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Traffic stop video on YouTube sparks debate on police use of Md. wiretap laws

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The Straight Story Donating Member (1000+ posts) Send PM | Profile | Ignore Sun Jun-20-10 09:33 PM
Original message
Traffic stop video on YouTube sparks debate on police use of Md. wiretap laws
Traffic stop video on YouTube sparks debate on police use of Md. wiretap laws


In early March, Anthony Graber, a 25-year-old staff sergeant for the Maryland Air National Guard, was humming a tune while riding his two-year-old Honda motorcycle down Interstate 95, not far from his home north of Baltimore. On top of his helmet was a camera he often used to record his journeys. The camera was rolling when an unmarked gray sedan cut him off as he stopped behind several other cars along Exit 80.

From the driver's side emerged a man in a gray pullover and jeans. The man, who was wielding a gun, repeatedly yelled at Graber, ordering him to get off his bike. Only then did Maryland State Trooper Joseph D. Uhler identify himself as "state police" and holster his weapon. Graber, who'd been observed popping a wheelie while speeding, was cited for doing 80 in a 65 mph zone. Graber accepted his ticket, which he says he deserved.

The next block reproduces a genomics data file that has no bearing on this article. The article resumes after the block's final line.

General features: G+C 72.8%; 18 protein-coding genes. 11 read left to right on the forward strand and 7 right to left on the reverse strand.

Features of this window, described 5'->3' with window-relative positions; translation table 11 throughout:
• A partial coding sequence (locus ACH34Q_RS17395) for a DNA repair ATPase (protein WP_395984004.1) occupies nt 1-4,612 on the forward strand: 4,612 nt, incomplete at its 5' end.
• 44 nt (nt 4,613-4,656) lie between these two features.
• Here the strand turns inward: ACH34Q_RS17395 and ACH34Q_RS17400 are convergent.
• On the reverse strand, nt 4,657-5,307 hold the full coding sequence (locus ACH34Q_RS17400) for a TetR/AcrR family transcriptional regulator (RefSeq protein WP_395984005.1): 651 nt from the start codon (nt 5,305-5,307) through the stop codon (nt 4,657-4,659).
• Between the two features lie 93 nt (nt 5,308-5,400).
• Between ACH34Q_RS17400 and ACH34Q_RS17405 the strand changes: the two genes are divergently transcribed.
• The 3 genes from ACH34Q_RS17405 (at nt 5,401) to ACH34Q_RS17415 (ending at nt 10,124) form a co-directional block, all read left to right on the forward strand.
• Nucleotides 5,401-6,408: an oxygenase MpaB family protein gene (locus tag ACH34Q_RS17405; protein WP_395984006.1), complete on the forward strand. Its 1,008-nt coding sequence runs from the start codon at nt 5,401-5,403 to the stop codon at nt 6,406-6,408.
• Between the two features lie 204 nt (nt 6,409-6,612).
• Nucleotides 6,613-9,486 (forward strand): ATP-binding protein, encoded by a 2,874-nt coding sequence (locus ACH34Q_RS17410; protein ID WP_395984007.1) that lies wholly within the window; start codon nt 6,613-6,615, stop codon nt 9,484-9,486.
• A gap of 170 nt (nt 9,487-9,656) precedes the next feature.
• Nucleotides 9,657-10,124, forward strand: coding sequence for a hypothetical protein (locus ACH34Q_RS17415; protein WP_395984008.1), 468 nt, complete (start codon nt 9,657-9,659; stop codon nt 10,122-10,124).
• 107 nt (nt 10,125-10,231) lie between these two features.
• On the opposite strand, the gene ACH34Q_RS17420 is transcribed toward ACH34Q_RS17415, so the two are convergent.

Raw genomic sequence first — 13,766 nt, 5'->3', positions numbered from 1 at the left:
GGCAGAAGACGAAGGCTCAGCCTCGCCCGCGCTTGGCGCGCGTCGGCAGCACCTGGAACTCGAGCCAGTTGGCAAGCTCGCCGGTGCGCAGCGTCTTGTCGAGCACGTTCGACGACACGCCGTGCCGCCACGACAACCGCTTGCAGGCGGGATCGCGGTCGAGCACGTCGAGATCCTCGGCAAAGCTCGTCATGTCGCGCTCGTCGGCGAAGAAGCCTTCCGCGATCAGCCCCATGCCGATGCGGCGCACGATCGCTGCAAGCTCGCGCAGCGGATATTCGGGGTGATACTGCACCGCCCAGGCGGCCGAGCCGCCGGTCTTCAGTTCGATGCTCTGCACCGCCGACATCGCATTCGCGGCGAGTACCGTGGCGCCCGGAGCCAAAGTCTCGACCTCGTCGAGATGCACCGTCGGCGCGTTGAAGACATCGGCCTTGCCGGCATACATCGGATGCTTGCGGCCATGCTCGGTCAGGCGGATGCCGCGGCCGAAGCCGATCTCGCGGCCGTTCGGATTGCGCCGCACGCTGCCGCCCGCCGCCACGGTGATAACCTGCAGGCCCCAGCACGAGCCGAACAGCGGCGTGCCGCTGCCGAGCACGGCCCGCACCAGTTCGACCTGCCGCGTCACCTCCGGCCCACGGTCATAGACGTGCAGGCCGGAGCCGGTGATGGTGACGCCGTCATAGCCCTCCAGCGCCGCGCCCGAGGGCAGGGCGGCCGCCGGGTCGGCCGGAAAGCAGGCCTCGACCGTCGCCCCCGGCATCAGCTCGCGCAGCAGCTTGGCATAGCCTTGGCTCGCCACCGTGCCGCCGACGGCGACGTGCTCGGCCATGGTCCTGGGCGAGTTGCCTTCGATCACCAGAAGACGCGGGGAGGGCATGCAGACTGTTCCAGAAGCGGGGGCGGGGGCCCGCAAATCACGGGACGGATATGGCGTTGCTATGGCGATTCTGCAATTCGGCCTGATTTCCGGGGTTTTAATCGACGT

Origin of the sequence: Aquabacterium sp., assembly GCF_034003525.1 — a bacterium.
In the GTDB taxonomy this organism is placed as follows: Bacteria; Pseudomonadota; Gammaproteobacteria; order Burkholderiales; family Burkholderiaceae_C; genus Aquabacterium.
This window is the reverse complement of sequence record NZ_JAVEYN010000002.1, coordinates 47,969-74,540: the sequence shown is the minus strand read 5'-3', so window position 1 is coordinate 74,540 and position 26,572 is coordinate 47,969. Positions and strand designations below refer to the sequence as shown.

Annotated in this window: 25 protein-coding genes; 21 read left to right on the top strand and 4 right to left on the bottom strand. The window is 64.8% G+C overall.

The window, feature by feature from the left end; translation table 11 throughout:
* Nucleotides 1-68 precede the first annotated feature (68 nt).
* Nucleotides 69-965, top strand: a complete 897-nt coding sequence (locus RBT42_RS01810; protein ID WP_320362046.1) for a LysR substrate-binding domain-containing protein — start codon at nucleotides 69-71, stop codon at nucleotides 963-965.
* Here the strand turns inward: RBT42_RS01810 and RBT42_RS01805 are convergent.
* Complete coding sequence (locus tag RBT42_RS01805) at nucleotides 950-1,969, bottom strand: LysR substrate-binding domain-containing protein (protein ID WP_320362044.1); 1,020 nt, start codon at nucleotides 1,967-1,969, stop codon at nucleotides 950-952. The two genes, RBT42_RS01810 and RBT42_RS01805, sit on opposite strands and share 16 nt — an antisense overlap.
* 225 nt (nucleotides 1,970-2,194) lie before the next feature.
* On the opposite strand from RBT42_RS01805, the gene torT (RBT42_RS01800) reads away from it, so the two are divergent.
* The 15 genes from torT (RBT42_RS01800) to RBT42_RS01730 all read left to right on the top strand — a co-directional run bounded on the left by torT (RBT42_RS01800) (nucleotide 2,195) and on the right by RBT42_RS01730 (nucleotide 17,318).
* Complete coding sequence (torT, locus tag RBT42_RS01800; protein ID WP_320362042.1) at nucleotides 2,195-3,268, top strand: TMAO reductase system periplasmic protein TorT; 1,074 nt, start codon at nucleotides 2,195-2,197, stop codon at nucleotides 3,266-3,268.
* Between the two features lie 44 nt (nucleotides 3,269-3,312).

A week later, on March 10, Graber posted his video of the encounter on YouTube. What followed wasn't a furor over the police officer's behavior but over Graber's use of a camera to capture the entire episode.

On April 8, Graber was awakened by six officers raiding his parents' home in Abingdon, Md., where he lived with his wife and two young children. He learned later that prosecutors had obtained a grand jury indictment alleging he had violated state wiretap laws by recording the trooper without his consent.